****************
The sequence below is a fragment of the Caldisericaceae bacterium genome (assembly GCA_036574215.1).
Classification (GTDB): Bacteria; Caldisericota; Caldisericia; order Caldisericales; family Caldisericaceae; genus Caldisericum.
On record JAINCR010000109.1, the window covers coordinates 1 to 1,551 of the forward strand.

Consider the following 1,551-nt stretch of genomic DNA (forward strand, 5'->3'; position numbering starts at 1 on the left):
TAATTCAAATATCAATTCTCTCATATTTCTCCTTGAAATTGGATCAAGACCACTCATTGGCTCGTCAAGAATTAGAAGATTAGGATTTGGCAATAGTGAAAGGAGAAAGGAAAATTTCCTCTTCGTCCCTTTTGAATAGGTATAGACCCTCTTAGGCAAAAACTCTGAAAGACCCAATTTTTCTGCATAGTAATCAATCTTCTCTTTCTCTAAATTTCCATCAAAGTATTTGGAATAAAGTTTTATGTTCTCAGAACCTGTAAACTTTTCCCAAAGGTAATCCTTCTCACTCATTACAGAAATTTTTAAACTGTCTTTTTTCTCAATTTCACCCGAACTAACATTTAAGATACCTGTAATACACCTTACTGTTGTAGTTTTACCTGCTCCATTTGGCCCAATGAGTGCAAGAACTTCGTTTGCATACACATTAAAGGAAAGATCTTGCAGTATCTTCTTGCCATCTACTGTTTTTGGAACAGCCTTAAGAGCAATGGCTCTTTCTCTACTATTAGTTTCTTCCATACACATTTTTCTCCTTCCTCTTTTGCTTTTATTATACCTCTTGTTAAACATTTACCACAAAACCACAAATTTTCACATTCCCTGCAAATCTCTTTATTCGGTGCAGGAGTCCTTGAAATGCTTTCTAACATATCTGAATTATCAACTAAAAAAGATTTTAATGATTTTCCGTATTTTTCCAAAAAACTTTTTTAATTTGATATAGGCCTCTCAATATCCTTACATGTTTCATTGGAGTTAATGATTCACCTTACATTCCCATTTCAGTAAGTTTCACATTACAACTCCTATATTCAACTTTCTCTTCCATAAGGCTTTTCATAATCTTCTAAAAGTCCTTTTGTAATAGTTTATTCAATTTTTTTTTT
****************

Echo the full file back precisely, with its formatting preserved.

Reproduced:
The sequence below is a fragment of the Caldisericaceae bacterium genome (assembly GCA_036574215.1).
Classification (GTDB): Bacteria; Caldisericota; Caldisericia; order Caldisericales; family Caldisericaceae; genus Caldisericum.
On record JAINCR010000109.1, the window covers coordinates 1 to 1,551 of the forward strand.

Consider the following 1,551-nt stretch of genomic DNA (forward strand, 5'->3'; position numbering starts at 1 on the left):
TAATTCAAATATCAATTCTCTCATATTTCTCCTTGAAATTGGATCAAGACCACTCATTGGCTCGTCAAGAATTAGAAGATTAGGATTTGGCAATAGTGAAAGGAGAAAGGAAAATTTCCTCTTCGTCCCTTTTGAATAGGTATAGACCCTCTTAGGCAAAAACTCTGAAAGACCCAATTTTTCTGCATAGTAATCAATCTTCTCTTTCTCTAAATTTCCATCAAAGTATTTGGAATAAAGTTTTATGTTCTCAGAACCTGTAAACTTTTCCCAAAGGTAATCCTTCTCACTCATTACAGAAATTTTTAAACTGTCTTTTTTCTCAATTTCACCCGAACTAACATTTAAGATACCTGTAATACACCTTACTGTTGTAGTTTTACCTGCTCCATTTGGCCCAATGAGTGCAAGAACTTCGTTTGCATACACATTAAAGGAAAGATCTTGCAGTATCTTCTTGCCATCTACTGTTTTTGGAACAGCCTTAAGAGCAATGGCTCTTTCTCTACTATTAGTTTCTTCCATACACATTTTTCTCCTTCCTCTTTTGCTTTTATTATACCTCTTGTTAAACATTTACCACAAAACCACAAATTTTCACATTCCCTGCAAATCTCTTTATTCGGTGCAGGAGTCCTTGAAATGCTTTCTAACATATCTGAATTATCAACTAAAAAAGATTTTAATGATTTTCCGTATTTTTCCAAAAAACTTTTTTAATTTGATATAGGCCTCTCAATATCCTTACATGTTTCATTGGAGTTAATGATTCACCTTACATTCCCATTTCAGTAAGTTTCACATTACAACTCCTATATTCAACTTTCTCTTCCATAAGGCTTTTCATAATCTTCTAAAAGTCCTTTTGTAATAGTTTATTCAATTTTTTTTTT